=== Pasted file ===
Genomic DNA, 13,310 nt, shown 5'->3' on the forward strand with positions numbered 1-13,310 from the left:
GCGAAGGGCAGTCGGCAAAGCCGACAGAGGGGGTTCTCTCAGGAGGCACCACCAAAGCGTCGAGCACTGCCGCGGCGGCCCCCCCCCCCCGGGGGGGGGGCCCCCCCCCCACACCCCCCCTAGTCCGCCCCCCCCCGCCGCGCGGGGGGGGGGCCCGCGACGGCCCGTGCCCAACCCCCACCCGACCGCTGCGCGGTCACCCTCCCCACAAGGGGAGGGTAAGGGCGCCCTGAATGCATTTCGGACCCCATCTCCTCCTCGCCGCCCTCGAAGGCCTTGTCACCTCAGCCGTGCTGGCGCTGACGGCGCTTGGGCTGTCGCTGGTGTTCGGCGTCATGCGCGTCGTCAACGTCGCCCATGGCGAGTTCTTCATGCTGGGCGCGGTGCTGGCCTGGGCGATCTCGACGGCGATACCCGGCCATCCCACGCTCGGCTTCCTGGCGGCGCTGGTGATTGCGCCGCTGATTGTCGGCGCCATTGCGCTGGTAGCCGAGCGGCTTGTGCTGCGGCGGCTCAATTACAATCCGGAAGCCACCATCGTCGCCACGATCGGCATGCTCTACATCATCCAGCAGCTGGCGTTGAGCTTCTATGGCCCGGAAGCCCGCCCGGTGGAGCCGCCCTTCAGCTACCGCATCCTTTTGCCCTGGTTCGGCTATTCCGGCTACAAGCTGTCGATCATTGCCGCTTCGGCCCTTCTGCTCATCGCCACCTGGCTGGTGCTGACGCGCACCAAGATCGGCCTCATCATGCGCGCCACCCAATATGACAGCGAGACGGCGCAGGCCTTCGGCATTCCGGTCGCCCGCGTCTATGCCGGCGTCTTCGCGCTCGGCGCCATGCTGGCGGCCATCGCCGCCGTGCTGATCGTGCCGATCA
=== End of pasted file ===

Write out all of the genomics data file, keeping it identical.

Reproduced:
Genomic DNA, 13,310 nt, shown 5'->3' on the forward strand with positions numbered 1-13,310 from the left:
GCGAAGGGCAGTCGGCAAAGCCGACAGAGGGGGTTCTCTCAGGAGGCACCACCAAAGCGTCGAGCACTGCCGCGGCGGCCCCCCCCCCCCGGGGGGGGGGCCCCCCCCCCACACCCCCCCTAGTCCGCCCCCCCCCGCCGCGCGGGGGGGGGGCCCGCGACGGCCCGTGCCCAACCCCCACCCGACCGCTGCGCGGTCACCCTCCCCACAAGGGGAGGGTAAGGGCGCCCTGAATGCATTTCGGACCCCATCTCCTCCTCGCCGCCCTCGAAGGCCTTGTCACCTCAGCCGTGCTGGCGCTGACGGCGCTTGGGCTGTCGCTGGTGTTCGGCGTCATGCGCGTCGTCAACGTCGCCCATGGCGAGTTCTTCATGCTGGGCGCGGTGCTGGCCTGGGCGATCTCGACGGCGATACCCGGCCATCCCACGCTCGGCTTCCTGGCGGCGCTGGTGATTGCGCCGCTGATTGTCGGCGCCATTGCGCTGGTAGCCGAGCGGCTTGTGCTGCGGCGGCTCAATTACAATCCGGAAGCCACCATCGTCGCCACGATCGGCATGCTCTACATCATCCAGCAGCTGGCGTTGAGCTTCTATGGCCCGGAAGCCCGCCCGGTGGAGCCGCCCTTCAGCTACCGCATCCTTTTGCCCTGGTTCGGCTATTCCGGCTACAAGCTGTCGATCATTGCCGCTTCGGCCCTTCTGCTCATCGCCACCTGGCTGGTGCTGACGCGCACCAAGATCGGCCTCATCATGCGCGCCACCCAATATGACAGCGAGACGGCGCAGGCCTTCGGCATTCCGGTCGCCCGCGTCTATGCCGGCGTCTTCGCGCTCGGCGCCATGCTGGCGGCCATCGCCGCCGTGCTGATCGTGCCGATCA